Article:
The most significant mechanism of supervision over Plaintiff, and the focal point of the Second Circuit's decision, was OLV's Quality Assurance ("QA") Program, in which Plaintiff was required to participate as a condition of her privileges. Under the QA Program, different hospital practitioners, on a rotating basis, would review procedures that had been conducted during the quarter. Cases flagged as potentially problematic would be discussed at mandatory GI Division meetings. OLV also had a peer review process for further examining the practice of doctors whose cases had been flagged through the QA Program. Def. Stmt. of Facts, ¶¶ 26-27; Pl. Aff., ¶¶ 38-53.)
Finally, OLV also reported to the National Practitioner's Data Bank ("NPDB"), a database that contains adverse information about doctors that would be queried when a doctor sought privileges at a hospital. According to Plaintiff, the QA Program included detailed requirements as to when and how her work was to be performed, requirements intended in some cases to maximize profits, not patient care. (Pl. Aff., ¶¶ 61, 64-65.)
From the beginning of her time at OLV in September, 1994, Plaintiff alleges that Defendant Moore made a number of inappropriate and unwelcome comments to her. Over time, those comments escalated in frequency and in nature, and became increasingly sexual, despite Plaintiff's complaints about Moore's behavior. Plaintiff also felt that she was subject to a hostile work environment based on Moore's ongoing sexual relationship with a female nurse in the GI Division. Around this time, Moore began selecting Plaintiff's cases for peer review at the GI Division's quarterly meetings. While Plaintiff's cases were selected for review, inappropriate and inadequate treatment provided by the male physicians (including Moore himself) in the GI Division was overlooked. (Pl. Aff., ¶¶ 80-88, 176-228, 229-276.)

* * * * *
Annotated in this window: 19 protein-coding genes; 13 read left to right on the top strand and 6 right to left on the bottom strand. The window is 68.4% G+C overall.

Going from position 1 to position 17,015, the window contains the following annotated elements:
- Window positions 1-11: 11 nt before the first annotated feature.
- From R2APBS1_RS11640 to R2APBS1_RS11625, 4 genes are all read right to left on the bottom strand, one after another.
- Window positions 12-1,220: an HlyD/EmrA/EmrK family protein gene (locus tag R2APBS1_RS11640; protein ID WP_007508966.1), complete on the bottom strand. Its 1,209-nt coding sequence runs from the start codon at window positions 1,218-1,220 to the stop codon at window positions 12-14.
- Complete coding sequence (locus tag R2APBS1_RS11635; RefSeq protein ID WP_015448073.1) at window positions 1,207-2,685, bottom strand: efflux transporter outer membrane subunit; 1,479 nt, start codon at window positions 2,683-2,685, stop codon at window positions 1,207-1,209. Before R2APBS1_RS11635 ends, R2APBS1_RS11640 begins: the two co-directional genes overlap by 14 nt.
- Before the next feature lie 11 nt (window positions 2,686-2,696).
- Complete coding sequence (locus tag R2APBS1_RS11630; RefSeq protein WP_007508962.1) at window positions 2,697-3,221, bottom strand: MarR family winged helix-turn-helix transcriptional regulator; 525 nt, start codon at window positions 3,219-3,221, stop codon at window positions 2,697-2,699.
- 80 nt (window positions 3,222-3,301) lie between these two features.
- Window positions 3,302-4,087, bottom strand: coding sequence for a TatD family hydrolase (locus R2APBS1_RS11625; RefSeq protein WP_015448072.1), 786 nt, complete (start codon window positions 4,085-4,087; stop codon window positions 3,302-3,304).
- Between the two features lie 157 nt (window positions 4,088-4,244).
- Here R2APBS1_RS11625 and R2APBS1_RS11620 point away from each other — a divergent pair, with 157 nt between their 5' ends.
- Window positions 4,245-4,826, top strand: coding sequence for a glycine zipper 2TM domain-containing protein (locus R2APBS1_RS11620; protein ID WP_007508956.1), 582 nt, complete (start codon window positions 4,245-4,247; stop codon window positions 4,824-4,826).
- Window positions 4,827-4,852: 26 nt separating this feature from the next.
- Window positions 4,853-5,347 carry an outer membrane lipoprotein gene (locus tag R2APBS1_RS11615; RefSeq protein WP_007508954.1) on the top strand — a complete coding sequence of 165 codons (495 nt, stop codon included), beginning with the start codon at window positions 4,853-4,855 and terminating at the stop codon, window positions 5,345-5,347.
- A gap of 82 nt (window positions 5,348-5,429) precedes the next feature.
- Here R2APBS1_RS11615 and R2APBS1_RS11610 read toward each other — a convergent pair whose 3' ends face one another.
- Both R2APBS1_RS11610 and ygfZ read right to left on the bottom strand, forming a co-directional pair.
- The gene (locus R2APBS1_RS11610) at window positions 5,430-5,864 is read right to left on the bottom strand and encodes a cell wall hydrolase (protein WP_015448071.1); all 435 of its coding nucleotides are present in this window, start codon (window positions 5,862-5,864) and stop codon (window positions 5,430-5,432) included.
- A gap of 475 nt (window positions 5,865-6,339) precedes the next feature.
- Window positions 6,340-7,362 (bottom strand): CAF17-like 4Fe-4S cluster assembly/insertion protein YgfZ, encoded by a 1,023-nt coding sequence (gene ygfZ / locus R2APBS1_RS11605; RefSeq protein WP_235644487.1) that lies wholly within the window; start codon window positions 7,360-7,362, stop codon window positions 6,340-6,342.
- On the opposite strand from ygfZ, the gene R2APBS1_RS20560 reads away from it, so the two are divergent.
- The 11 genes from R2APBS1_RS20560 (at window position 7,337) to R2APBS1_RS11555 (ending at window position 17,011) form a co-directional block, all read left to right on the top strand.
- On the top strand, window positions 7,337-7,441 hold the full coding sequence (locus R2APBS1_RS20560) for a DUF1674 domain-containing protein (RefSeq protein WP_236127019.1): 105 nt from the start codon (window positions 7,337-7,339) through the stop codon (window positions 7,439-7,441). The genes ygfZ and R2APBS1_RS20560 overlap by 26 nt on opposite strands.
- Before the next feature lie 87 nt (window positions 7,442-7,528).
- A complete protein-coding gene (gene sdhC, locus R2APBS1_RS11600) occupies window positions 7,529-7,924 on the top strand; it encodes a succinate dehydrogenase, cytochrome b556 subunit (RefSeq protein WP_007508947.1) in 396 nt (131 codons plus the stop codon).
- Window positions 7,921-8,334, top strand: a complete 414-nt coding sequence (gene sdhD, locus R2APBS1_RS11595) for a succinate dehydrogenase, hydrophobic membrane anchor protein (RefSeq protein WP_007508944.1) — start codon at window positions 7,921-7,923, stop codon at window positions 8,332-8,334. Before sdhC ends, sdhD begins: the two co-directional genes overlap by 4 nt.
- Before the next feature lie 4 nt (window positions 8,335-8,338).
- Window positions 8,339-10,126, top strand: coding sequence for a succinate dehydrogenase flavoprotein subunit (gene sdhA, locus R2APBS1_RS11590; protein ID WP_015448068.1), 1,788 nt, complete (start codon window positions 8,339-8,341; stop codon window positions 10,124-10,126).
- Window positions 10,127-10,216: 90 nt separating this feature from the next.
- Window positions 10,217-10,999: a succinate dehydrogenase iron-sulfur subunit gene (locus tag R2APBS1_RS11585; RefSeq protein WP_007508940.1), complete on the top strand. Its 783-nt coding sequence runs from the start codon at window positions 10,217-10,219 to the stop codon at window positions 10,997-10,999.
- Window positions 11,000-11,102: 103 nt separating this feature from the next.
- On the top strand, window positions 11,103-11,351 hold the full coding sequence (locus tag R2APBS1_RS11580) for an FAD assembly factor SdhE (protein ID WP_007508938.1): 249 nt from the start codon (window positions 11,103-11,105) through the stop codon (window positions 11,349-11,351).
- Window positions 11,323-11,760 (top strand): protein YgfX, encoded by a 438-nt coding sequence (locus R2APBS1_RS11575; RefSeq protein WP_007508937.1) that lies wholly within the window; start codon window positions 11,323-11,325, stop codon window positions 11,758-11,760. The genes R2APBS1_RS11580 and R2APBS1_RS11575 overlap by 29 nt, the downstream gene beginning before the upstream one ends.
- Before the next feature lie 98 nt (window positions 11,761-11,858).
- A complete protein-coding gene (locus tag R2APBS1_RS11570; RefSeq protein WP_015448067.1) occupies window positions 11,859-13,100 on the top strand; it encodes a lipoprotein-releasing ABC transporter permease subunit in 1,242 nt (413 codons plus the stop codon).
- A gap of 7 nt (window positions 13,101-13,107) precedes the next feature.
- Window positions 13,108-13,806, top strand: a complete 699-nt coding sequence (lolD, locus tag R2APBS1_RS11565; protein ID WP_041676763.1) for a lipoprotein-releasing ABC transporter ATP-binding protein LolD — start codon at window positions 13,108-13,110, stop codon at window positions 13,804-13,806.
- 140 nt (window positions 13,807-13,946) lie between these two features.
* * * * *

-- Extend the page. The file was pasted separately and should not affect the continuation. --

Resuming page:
After repeatedly rejecting Moore's advances, Plaintiff met with Albert Condino ("Condino"), OLV's former CEO,*fn5 and Defendant Zeplowitz, in August, 1999, to advise them of Moore's sexual harassment and the unfair treatment she was receiving during the QA meetings. Although Condino and Zeplowitz assured Plaintiff that her claims would be investigated, the Defendants did not conduct any investigation of Plaintiff's allegations of sexual harassment against Moore. Moore denied Plaintiff's ...